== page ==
> Median age: 38.9 years (0.7 more than U.S.)
> Adults with at least a bachelor’s degree: 14.7%
> Unemployment rate: 4.6%

Source: Melpomenem / Getty Images

17. Fairfax, Virginia
> Commuting zone: Washington-Arlington-Alexandria, DC-VA-MD-WV
> Young adults who arrived last year: 3.9% of population
> Median age: 40.1 years (1.9 more than U.S.)
> Adults with at least a bachelor’s degree: 54.7%
> Unemployment rate: 2.6%

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Source: Ebyabe / Wikimedia Commons

16. Taylor County, Florida
> Commuting zone: N/A
> Young adults who arrived last year: 4.0% of population
> Median age: 41.8 years (3.6 more than U.S.)
> Adults with at least a bachelor’s degree: 9.8%
> Unemployment rate: 4.4%

Source: pleia2 / Flickr

15. Prince George County, Virginia
> Commuting zone: Richmond, VA
> Young adults who arrived last year: 4.0% of population
> Median age: 37.3 years (0.9 less than U.S.)
> Adults with at least a bachelor’s degree: 22.1%
> Unemployment rate: 3.9%

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Source: BOB WESTON / Getty Images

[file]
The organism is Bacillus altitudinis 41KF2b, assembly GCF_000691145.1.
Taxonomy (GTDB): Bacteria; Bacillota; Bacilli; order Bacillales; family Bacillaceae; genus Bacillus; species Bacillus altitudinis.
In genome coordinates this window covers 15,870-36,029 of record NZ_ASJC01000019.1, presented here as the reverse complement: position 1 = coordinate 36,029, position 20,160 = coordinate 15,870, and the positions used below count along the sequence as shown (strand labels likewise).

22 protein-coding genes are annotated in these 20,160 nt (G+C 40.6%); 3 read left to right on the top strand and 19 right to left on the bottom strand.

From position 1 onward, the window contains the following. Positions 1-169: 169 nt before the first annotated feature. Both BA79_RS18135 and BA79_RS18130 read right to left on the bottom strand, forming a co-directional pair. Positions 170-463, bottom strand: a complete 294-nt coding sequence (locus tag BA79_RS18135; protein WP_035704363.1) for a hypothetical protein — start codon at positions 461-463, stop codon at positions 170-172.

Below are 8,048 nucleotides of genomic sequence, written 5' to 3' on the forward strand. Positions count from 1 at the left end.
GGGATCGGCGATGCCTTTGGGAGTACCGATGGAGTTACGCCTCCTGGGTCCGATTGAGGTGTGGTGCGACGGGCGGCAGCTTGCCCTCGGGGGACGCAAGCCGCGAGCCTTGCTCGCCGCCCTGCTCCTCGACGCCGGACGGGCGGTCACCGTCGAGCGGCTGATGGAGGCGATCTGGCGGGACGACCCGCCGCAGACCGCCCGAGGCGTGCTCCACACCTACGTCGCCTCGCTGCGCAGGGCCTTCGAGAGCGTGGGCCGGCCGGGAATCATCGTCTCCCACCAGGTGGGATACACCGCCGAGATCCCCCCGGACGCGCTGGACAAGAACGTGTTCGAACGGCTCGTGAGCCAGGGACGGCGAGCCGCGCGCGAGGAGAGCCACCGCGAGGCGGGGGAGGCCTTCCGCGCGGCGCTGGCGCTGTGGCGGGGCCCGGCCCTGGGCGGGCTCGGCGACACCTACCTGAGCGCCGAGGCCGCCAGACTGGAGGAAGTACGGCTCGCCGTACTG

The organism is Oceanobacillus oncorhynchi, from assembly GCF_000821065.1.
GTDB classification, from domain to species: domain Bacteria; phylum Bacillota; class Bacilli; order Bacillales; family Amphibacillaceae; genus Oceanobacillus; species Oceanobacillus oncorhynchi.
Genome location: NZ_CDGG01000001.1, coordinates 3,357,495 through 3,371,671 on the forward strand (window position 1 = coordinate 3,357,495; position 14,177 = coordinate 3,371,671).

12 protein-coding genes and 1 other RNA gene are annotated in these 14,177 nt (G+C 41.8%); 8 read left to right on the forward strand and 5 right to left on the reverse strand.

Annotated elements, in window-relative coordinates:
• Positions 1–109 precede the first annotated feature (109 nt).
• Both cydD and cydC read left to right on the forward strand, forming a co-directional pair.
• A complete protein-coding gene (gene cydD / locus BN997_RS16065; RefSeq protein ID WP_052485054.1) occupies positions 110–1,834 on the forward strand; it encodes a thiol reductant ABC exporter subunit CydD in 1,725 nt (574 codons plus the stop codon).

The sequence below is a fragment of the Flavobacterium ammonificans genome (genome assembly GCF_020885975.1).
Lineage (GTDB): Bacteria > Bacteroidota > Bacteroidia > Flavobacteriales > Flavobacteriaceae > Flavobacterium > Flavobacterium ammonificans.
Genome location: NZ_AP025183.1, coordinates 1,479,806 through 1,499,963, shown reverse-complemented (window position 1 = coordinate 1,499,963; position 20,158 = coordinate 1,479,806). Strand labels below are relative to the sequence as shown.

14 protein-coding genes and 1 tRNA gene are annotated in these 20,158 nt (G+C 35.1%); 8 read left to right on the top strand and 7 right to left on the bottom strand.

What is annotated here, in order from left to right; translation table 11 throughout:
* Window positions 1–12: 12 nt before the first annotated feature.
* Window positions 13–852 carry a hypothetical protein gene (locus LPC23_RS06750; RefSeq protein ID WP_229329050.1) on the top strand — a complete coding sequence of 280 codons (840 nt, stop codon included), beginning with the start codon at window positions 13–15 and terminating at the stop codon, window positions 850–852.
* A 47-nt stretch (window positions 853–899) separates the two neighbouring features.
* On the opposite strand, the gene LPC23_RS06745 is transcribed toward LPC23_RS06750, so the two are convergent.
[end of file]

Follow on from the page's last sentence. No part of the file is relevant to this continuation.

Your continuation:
14. Lamar County, Mississippi
> Commuting zone: Hattiesburg, MS
> Young adults who arrived last year: 4.2% of population
> Median age: 34.7 years (3.5 less than U.S.)
> Adults with at least a bachelor’s degree: 36.8%
> Unemployment rate: 4.4%

Source: jcutrer / Wikimedia Commons

13. Bee County, Texas
> Commuting zone: Beeville, TX
> Young adults who arrived last year: 4.3% of population
> Median age: 36.3 years (1.9 less than U.S.)
> Adults with at least a bachelor’s degree: 8.9%
> Unemployment rate: 5.6%

Source: tvirbickis / Getty Images

12. Denver County, Colorado
> Commuting zone: Denver-Aurora-Lakewood, CO
> Young adults who arrived last year: 4.3% of population
> Median age: 34.6 years (3.6 less than U.S.)
> Adults with at least a bachelor’s degree: 45.7%
> Unemployment rate: 2.9%

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Source: Jud McCranie / Wikimedia Commons